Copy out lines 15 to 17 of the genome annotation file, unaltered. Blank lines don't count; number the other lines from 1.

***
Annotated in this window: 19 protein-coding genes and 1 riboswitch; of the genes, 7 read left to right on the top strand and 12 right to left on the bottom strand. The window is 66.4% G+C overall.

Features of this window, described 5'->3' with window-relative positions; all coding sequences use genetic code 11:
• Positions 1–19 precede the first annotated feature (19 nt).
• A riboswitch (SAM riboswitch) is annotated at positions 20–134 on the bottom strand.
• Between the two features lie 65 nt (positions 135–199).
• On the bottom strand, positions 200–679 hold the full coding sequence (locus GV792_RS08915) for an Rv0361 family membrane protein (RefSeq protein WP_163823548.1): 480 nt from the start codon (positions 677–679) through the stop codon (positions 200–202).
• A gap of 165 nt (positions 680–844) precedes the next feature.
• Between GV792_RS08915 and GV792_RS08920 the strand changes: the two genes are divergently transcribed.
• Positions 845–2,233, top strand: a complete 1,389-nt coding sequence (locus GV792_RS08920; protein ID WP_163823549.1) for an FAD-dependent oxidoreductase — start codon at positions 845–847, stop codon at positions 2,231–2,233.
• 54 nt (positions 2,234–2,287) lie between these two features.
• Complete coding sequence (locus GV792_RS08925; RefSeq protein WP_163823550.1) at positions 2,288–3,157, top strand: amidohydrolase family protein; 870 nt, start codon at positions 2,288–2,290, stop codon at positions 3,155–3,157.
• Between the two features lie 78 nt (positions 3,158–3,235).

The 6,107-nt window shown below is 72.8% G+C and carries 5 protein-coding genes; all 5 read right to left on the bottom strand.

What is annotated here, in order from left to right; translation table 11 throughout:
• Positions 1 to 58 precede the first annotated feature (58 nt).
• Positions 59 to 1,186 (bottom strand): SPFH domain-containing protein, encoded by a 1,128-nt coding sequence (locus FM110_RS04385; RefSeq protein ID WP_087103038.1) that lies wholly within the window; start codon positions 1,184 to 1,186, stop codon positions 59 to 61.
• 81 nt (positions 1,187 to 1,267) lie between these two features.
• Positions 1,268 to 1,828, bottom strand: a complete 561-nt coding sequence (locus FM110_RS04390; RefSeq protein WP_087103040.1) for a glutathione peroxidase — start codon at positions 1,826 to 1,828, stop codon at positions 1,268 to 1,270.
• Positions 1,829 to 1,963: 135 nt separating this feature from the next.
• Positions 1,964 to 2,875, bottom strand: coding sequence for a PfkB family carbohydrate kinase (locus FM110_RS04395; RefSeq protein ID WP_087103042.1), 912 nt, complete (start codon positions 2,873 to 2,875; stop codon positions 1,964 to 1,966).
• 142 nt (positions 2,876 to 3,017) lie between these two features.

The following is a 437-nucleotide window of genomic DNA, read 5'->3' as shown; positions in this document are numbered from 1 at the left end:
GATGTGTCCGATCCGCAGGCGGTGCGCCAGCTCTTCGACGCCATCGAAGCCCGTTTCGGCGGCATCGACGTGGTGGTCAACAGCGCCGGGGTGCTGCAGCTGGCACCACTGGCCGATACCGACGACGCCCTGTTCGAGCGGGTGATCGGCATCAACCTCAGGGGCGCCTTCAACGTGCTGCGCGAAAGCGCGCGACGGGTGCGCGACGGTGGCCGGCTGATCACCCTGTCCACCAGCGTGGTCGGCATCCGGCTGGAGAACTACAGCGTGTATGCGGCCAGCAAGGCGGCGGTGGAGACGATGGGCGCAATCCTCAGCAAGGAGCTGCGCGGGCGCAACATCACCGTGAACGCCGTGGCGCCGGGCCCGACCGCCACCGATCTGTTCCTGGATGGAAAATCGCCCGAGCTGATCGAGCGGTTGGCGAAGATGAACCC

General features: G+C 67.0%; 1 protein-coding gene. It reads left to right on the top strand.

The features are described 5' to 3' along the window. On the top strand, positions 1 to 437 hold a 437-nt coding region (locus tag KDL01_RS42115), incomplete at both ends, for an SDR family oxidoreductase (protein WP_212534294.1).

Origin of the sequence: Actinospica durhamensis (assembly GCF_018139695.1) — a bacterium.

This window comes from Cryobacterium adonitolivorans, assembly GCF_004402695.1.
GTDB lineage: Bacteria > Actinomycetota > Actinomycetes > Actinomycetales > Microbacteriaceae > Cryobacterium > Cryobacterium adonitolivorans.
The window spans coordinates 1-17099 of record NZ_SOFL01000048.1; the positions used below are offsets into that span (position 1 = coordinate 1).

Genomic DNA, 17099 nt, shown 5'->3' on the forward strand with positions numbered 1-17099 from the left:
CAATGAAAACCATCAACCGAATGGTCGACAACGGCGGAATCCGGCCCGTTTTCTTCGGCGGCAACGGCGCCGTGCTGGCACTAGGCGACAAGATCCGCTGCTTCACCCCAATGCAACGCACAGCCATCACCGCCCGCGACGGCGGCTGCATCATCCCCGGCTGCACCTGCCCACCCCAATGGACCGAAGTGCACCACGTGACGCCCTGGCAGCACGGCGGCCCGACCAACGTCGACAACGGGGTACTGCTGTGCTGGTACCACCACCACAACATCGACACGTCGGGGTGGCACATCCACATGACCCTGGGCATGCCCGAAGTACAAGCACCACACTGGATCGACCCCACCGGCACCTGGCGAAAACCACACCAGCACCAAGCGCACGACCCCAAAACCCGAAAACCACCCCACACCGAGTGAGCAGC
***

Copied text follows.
• Positions 1 to 58 precede the first annotated feature (58 nt).
• Positions 59 to 1,186 (bottom strand): SPFH domain-containing protein, encoded by a 1,128-nt coding sequence (locus FM110_RS04385; RefSeq protein ID WP_087103038.1) that lies wholly within the window; start codon positions 1,184 to 1,186, stop codon positions 59 to 61.
• 81 nt (positions 1,187 to 1,267) lie between these two features.